Depending on the species and the location, black and grizzly bears often prefer different habitats, although both species can and do overlap. North American black bears are creatures of the forest, preferring extensive wooded areas with a variety of fruit- and nut-producing species and small openings that promote fruiting of many shrub species. Lowlands and wetlands are important sources of succulent vegetation. Streams and pools are needed for drinking and cooling. Trees larger than 20 inches around with strong, furrowed bark are easily climbed refuges for spring black bear cubs, and old growth trees are preferred denning sites.
Grizzly bears, on the other hand, occupy a greater range of habitats. They evolved on the tundra plains south of the ice sheets in Eurasia and are equally at home on the Arctic barren grounds, the prairie and foothills grasslands, or the thick temperate rainforests of coastal British Columbia and Alaska.
Bears don't have exclusive territories they defend from other bears. A bear may occupy a home range that overlaps the territories of other bears and simply avoid them most of the time. A bear's home range can change in size from one year to the next, or from one area to another, depending on the distribution of food and other resources.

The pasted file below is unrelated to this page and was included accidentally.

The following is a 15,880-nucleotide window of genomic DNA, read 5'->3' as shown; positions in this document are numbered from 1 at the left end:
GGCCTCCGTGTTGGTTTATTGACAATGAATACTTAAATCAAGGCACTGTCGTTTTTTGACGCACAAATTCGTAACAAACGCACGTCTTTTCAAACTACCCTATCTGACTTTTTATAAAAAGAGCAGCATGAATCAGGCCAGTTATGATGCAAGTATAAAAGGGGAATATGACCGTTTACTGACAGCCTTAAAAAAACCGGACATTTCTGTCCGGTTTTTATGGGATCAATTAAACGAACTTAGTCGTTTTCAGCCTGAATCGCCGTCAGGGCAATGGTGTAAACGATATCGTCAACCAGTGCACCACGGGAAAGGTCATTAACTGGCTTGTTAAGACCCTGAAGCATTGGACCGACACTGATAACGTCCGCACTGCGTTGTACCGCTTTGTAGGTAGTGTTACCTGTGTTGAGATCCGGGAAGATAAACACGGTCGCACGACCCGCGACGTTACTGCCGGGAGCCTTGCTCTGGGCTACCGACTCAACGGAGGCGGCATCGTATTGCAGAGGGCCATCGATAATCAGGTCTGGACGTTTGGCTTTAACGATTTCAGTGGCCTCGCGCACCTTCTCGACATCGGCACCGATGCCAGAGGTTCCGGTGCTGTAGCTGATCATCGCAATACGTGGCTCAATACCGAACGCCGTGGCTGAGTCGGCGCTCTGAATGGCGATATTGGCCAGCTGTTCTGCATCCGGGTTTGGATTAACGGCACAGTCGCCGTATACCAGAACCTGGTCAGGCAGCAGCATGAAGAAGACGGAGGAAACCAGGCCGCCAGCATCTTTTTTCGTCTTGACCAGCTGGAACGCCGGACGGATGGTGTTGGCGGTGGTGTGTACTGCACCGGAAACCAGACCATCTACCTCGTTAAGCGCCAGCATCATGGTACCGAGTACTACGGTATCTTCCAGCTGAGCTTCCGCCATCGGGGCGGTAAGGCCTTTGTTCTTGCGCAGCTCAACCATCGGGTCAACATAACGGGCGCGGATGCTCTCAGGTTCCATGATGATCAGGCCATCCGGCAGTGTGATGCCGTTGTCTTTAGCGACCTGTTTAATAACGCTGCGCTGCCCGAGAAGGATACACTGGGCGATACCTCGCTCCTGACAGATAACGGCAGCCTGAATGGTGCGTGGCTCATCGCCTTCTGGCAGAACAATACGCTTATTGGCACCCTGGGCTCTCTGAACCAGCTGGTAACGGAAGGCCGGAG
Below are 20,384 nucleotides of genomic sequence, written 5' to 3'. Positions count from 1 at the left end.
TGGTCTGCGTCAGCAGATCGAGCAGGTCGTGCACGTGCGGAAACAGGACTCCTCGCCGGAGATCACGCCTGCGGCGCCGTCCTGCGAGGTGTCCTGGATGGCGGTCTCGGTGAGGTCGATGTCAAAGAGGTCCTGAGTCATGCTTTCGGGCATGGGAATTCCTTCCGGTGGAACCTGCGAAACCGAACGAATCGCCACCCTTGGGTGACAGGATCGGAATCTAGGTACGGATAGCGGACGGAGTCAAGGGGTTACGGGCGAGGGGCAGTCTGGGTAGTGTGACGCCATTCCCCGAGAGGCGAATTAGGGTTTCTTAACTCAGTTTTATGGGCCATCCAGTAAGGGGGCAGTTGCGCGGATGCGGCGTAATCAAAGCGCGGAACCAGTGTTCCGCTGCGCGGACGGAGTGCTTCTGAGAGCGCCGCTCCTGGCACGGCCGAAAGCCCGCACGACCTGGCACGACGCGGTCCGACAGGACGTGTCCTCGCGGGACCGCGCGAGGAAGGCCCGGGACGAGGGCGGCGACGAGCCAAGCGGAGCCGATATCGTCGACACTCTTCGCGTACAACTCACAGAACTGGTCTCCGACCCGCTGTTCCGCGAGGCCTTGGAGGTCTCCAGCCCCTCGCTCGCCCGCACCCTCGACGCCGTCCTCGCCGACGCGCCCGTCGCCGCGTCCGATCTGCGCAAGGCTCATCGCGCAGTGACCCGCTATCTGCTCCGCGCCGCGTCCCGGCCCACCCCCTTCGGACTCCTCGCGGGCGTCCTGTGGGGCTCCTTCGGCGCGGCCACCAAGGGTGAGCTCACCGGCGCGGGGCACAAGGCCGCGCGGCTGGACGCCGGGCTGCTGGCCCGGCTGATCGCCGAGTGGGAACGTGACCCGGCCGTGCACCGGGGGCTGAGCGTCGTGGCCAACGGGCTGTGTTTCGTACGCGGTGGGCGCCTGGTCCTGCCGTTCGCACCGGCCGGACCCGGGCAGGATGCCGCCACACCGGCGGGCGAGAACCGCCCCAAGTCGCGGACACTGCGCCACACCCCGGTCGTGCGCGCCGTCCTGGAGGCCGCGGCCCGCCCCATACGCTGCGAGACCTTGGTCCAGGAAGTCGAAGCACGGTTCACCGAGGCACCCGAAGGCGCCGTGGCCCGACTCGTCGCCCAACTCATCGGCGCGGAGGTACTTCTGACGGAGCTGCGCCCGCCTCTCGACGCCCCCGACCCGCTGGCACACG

Male bears tend to range over larger territories, maintaining home ranges that overlap the smaller home ranges of several females. Females with cubs will have smaller home ranges yet, especially when the cubs are less than a year old and not as mobile. A male grizzly's home range in B.C. or Alberta might average as little as 500 square kilometres or as much as 2,500 square kilometres; a female grizzly might use 200 to 500 square kilometres. A male black bear's home range averages 100 to 500 square kilometres, while a female black bear's might be as small as 20-300 square kilometres.